• Kelly Lesser

Shepherds and the focus shift

The Christmas season is always a time of the year that I enjoy. Yet, it feels that many times I am almost too busy to take it in. It’s not that I am doing other things, it’s just that Christmas preparations and Christmas activities and events fill up the calendar so quickly that there hardly seems to be a moment to truly stop and reflect on what Christmas means.


First of all, the Advent season always seems to sneak up on me. One week you are in the midst of a sermon series, and the next week you realize you didn’t finish your prep work for the Advent series.

Second, even if the plan is to take it slow – things just add up and all of a sudden, you are in the hustle and bustle again. There are a lot of things to do this time of year - from decorating the house and baking Christmas goodies to attending or participating in church or community Christmas programs and activities - and before you know it, there’s hardly a day without something that needs to get done.

In the midst of it all, I can sometimes find that my heart and my mind don’t seem to be focused where they should be.


In Luke 2:8 – 15 (NIV) we read, “And there were shepherds living out in the fields nearby, keeping watch over their flocks at night. An angel of the Lord appeared to them, and the glory of the Lord shone around them, and they were terrified. But the angel said to them, “Do not be afraid. I bring you good news that will cause great joy for all the people. Today in the town of David a Savior has been born to you; he is the Messiah, the Lord. This will be a sign to you: You will find a baby wrapped in cloths and lying in a manger.”


Suddenly a great company of the heavenly host appeared with the angel, praising God and saying, “Glory to God in the highest heaven, and on earth peace to those on whom his favor rests.” When the angels had left them and gone into heaven, the shepherds said to one another, “Let’s go to Bethlehem and see this thing that has happened, which the Lord has told us about.”


This is a familiar story to many of us. Most of us can recall Sunday School Christmas programs where the scene plays out with children dressed in bathrobes with hockey stick staffs in hand standing in awe of a garland trimmed angel telling the Good News of Jesus’ birth.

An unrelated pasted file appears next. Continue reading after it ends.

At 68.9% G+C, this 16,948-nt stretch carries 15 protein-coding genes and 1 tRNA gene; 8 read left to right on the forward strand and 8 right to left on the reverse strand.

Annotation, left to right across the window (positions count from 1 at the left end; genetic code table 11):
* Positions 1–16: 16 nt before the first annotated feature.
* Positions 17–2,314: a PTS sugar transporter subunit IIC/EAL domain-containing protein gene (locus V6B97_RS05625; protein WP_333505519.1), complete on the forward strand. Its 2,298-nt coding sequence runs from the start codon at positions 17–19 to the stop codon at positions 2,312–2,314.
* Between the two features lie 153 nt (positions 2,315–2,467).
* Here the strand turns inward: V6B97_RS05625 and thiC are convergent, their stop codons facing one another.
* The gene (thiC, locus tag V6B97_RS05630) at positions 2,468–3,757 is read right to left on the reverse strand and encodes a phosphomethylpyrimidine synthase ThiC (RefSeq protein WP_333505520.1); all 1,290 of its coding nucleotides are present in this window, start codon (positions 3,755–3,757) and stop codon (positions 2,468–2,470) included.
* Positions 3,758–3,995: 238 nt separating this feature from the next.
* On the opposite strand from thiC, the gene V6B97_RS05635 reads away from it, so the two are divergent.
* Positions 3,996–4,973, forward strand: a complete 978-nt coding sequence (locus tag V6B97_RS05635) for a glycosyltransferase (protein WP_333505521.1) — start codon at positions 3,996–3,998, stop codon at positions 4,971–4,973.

The shepherds were in the fields doing what they had always done - keeping watch over the sheep. This was the focus of their life, day in and day out. But suddenly, their focus was about to change. One of the things that sticks out to me is the shepherds’ response to the angel’s message. After hearing this great news, and after having, no doubt, been caught a bit off guard, the shepherds drop everything and head into Bethlehem to see if what they have just heard is true. Then Luke tells us that after seeing Jesus they told everyone about what they had seen and heard, glorifying and praising God as they returned to their work.


I would suggest that the lives of those shepherds were never the same. They had seen the Messiah and their perspective on life would likely have been altered completely.



For followers of Christ, that is what it is like when we come to a true relationship with our Lord and Saviour. God loves us so much He sent His only Son to dwell among us and to give his life for us. When we come to understand and believe that Jesus came to save us from our sin and that through his death and resurrection we have been forgiven and have been restored to a right relationship with God the Father, that’s exciting and that changes how we look at everything.


However, I have to admit, over time, as things settle down and as life goes on, it can be easy to just get into a rhythm and simply do what needs to be done and we lose a bit of that excitement of new faith. Yet, Christmas can help us to refocus our attention where it should be.


So, I wonder, how can I shift my thinking? How can I begin to refocus my attention back to where it is supposed to be – back onto Jesus, my Saviour? It’s not that the other things in life are not important and don’t need my attention, but I think I have come to realize, it’s Jesus himself that I need to keep at the center of it all. After all, He changed my world just like He changed the world of those shepherds.


This Christmas, as you gather to celebrate Jesus’ birth, I would encourage you to ask the question, “Is Jesus the focus of my life, my family, my work and my ministry, or do I need a bit of a refocus this year?”


This article was originally published in the EMMC Recorder, Vol 58 No 6